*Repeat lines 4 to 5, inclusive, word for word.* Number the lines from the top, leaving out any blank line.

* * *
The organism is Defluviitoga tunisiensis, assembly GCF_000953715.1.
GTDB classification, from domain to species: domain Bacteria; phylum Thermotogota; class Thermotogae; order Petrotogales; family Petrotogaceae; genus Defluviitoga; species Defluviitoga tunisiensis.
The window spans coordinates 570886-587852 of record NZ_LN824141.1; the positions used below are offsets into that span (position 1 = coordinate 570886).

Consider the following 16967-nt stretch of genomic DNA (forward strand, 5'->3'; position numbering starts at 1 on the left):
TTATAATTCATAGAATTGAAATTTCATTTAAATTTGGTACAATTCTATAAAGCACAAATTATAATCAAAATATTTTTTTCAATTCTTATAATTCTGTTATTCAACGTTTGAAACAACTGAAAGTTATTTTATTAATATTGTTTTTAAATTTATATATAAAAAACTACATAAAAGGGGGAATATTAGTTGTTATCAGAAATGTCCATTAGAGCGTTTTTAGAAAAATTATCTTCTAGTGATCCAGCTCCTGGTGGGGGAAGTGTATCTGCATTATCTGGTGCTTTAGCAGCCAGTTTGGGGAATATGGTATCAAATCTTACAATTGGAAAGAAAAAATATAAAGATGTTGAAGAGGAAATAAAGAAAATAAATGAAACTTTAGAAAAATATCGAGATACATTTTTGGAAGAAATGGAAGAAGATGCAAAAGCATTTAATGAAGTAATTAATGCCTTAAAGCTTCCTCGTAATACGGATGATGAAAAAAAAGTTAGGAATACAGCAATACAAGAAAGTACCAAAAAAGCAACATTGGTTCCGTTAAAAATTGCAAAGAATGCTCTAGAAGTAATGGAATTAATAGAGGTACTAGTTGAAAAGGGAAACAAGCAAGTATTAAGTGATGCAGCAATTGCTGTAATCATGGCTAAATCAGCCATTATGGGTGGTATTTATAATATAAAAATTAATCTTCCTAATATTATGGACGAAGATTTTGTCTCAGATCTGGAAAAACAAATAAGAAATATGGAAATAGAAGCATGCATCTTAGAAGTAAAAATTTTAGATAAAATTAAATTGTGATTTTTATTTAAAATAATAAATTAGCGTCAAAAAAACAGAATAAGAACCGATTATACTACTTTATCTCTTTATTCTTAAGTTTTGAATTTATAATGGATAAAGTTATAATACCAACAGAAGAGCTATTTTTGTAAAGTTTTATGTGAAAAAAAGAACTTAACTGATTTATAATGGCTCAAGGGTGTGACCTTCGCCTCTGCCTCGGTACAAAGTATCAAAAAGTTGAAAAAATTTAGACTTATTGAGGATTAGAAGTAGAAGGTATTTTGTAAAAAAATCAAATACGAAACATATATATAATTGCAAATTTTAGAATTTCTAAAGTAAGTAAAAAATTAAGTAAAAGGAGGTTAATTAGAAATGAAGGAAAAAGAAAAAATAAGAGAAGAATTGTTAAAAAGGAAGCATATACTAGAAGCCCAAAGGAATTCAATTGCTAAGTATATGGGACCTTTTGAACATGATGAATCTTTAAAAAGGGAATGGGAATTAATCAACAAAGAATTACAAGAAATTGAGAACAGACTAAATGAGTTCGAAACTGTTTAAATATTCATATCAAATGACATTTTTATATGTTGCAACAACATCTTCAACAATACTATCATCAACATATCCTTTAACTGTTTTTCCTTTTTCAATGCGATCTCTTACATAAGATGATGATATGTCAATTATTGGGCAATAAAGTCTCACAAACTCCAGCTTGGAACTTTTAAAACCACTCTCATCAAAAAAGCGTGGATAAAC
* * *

Consider the following 16967-nt stretch of genomic DNA (forward strand, 5'->3'; position numbering starts at 1 on the left):
TTATAATTCATAGAATTGAAATTTCATTTAAATTTGGTACAATTCTATAAAGCACAAATTATAATCAAAATATTTTTTTCAATTCTTATAATTCTGTTATTCAACGTTTGAAACAACTGAAAGTTATTTTATTAATATTGTTTTTAAATTTATATATAAAAAACTACATAAAAGGGGGAATATTAGTTGTTATCAGAAATGTCCATTAGAGCGTTTTTAGAAAAATTATCTTCTAGTGATCCAGCTCCTGGTGGGGGAAGTGTATCTGCATTATCTGGTGCTTTAGCAGCCAGTTTGGGGAATATGGTATCAAATCTTACAATTGGAAAGAAAAAATATAAAGATGTTGAAGAGGAAATAAAGAAAATAAATGAAACTTTAGAAAAATATCGAGATACATTTTTGGAAGAAATGGAAGAAGATGCAAAAGCATTTAATGAAGTAATTAATGCCTTAAAGCTTCCTCGTAATACGGATGATGAAAAAAAAGTTAGGAATACAGCAATACAAGAAAGTACCAAAAAAGCAACATTGGTTCCGTTAAAAATTGCAAAGAATGCTCTAGAAGTAATGGAATTAATAGAGGTACTAGTTGAAAAGGGAAACAAGCAAGTATTAAGTGATGCAGCAATTGCTGTAATCATGGCTAAATCAGCCATTATGGGTGGTATTTATAATATAAAAATTAATCTTCCTAATATTATGGACGAAGATTTTGTCTCAGATCTGGAAAAACAAATAAGAAATATGGAAATAGAAGCATGCATCTTAGAAGTAAAAATTTTAGATAAAATTAAATTGTGATTTTTATTTAAAATAATAAATTAGCGTCAAAAAAACAGAATAAGAACCGATTATACTACTTTATCTCTTTATTCTTAAGTTTTGAATTTATAATGGATAAAGTTATAATACCAACAGAAGAGCTATTTTTGTAAAGTTTTATGTGAAAAAAAGAACTTAACTGATTTATAATGGCTCAAGGGTGTGACCTTCGCCTCTGCCTCGGTACAAAGTATCAAAAAGTTGAAAAAATTTAGACTTATTGAGGATTAGAAGTAGAAGGTATTTTGTAAAAAAATCAAATACGAAACATATATATAATTGCAAATTTTAGAATTTCTAAAGTAAGTAAAAAATTAAGTAAAAGGAGGTTAATTAGAAATGAAGGAAAAAGAAAAAATAAGAGAAGAATTGTTAAAAAGGAAGCATATACTAGAAGCCCAAAGGAATTCAATTGCTAAGTATATGGGACCTTTTGAACATGATGAATCTTTAAAAAGGGAATGGGAATTAATCAACAAAGAATTACAAGAAATTGAGAACAGACTAAATGAGTTCGAAACTGTTTAAATATTCATATCAAATGACATTTTTATATGTTGCAACAACATCTTCAACAATACTATCATCAACATATCCTTTAACTGTTTTTCCTTTTTCAATGCGATCTCTTACATAAGATGATGATATGTCAATTATTGGGCAATAAAGTCTCACAAACTCCAGCTTGGAACTTTTAAAACCACTCTCATCAAAAAAGCGTGGATAAAC